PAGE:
In his speech last month marking the close of America’s Afghanistan War, President Joe Biden said the decision meant the end of major military operations “to remake other countries.”
It sounded like a knell, tolling the demise of an era of American nation building.
Over: the impulse to make democracies out of autocracies, as former President George W. Bush aimed for in launching the wars in Afghanistan and Iraq.
No more: the stabilization and institution-building initiatives of the sort ordered by former President Bill Clinton in Bosnia, Liberia, and elsewhere.
But is American-led nation building really ready for the history books? The answer, say many international development experts and former officials, is almost certainly not.
“We’ve seen the pendulum swing back and forth between nation building – in my view better called state building – and … periods of the state-building fatigue we’re seeing now in the American public and others around the world,” says Christopher Ankersen, a former security adviser to the United Nations system.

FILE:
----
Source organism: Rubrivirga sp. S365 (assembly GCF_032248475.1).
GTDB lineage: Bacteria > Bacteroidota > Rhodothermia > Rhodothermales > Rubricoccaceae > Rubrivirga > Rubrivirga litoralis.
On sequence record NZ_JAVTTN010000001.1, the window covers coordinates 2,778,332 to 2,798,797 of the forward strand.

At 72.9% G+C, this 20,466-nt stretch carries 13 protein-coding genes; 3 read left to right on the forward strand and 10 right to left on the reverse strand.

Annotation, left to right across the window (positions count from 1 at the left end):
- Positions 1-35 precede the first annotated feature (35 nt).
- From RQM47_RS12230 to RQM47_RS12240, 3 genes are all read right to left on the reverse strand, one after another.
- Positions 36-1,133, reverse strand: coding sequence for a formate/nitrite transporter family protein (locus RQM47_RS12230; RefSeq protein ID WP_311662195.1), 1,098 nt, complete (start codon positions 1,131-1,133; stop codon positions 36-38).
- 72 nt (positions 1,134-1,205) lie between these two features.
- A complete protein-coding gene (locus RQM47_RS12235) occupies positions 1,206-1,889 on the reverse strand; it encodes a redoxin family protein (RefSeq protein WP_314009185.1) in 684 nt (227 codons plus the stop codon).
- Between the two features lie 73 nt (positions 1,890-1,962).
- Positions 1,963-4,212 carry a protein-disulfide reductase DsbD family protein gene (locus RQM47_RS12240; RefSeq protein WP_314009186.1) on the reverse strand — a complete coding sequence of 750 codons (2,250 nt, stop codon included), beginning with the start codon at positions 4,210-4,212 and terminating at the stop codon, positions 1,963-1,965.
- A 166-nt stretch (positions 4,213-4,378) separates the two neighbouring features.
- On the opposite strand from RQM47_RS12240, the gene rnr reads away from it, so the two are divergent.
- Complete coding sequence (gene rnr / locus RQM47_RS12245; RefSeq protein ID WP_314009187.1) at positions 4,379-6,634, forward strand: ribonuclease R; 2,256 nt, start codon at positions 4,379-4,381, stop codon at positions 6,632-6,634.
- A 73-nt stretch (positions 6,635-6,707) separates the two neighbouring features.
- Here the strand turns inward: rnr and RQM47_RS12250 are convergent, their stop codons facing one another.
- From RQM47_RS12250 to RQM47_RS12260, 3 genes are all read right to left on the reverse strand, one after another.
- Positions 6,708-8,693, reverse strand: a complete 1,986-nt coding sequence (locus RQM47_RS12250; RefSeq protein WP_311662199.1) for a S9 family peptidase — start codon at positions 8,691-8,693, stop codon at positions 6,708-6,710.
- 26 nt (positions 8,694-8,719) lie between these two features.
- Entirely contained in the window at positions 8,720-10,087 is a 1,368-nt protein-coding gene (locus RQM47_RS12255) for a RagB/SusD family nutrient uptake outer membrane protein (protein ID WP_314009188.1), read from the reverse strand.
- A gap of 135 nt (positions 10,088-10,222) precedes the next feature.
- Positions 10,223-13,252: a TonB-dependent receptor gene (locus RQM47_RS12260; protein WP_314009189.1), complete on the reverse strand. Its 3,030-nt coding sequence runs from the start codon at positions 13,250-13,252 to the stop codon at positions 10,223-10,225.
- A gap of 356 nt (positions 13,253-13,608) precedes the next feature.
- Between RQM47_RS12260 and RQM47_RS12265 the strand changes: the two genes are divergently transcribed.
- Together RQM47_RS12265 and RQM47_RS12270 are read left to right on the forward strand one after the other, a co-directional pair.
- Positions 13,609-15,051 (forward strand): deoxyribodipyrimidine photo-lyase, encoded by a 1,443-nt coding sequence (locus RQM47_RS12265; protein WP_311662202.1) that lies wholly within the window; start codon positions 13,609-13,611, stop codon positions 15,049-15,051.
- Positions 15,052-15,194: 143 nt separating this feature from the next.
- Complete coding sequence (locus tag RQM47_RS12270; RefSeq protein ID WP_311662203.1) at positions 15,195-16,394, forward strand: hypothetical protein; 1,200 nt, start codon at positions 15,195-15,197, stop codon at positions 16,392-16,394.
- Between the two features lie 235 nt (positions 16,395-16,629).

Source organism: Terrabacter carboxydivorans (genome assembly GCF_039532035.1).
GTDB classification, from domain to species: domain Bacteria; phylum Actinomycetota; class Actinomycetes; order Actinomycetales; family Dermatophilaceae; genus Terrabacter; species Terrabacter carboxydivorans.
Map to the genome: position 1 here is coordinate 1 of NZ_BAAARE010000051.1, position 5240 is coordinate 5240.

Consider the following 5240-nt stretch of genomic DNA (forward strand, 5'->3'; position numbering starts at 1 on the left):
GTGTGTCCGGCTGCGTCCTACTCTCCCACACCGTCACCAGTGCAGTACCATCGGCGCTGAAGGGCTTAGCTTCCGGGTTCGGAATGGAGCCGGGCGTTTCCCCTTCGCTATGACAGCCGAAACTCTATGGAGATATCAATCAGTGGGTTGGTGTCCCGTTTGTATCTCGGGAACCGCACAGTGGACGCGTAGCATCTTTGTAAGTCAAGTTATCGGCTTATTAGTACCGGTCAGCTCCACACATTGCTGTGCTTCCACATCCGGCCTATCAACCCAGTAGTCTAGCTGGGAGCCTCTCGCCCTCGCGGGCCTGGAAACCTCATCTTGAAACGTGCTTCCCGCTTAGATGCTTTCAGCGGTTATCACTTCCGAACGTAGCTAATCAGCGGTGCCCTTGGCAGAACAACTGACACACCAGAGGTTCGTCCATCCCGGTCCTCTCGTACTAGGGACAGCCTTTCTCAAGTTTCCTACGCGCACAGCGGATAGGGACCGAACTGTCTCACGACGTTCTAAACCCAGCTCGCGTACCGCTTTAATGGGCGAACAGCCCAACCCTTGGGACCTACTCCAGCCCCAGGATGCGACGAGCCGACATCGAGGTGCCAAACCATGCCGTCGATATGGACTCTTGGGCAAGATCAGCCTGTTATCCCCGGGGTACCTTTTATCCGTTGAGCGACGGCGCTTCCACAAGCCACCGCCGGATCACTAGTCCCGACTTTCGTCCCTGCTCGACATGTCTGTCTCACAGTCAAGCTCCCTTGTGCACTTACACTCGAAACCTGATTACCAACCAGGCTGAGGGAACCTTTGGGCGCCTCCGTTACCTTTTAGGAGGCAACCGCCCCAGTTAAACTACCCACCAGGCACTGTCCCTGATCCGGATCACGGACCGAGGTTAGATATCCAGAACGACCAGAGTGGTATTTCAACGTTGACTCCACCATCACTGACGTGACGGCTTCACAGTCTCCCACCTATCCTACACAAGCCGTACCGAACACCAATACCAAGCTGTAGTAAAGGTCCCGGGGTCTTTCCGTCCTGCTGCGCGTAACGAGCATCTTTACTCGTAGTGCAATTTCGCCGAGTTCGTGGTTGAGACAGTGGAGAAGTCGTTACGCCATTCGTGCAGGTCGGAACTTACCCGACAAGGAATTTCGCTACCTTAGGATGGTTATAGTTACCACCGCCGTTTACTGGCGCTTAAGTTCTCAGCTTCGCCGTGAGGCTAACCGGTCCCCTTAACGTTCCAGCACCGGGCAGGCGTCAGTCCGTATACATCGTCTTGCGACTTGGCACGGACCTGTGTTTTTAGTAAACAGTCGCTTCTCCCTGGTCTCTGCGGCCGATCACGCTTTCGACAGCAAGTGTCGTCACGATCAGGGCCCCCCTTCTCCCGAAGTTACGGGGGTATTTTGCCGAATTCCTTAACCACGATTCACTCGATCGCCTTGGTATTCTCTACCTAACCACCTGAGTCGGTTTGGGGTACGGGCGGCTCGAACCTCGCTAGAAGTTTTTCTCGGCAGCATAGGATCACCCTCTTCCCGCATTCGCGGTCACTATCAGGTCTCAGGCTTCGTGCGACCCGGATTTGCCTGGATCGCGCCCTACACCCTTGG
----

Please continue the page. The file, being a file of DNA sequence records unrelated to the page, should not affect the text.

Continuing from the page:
“But that pendulum will swing back because the instinct for the U.S. and the West is still … to intervene to assist nations in building a stable and benevolent and just state,” adds Professor Ankersen, who now teaches transnational security at New York University’s Center for Global Affairs. “And, frankly, because it remains in our interest to help create those stable states.”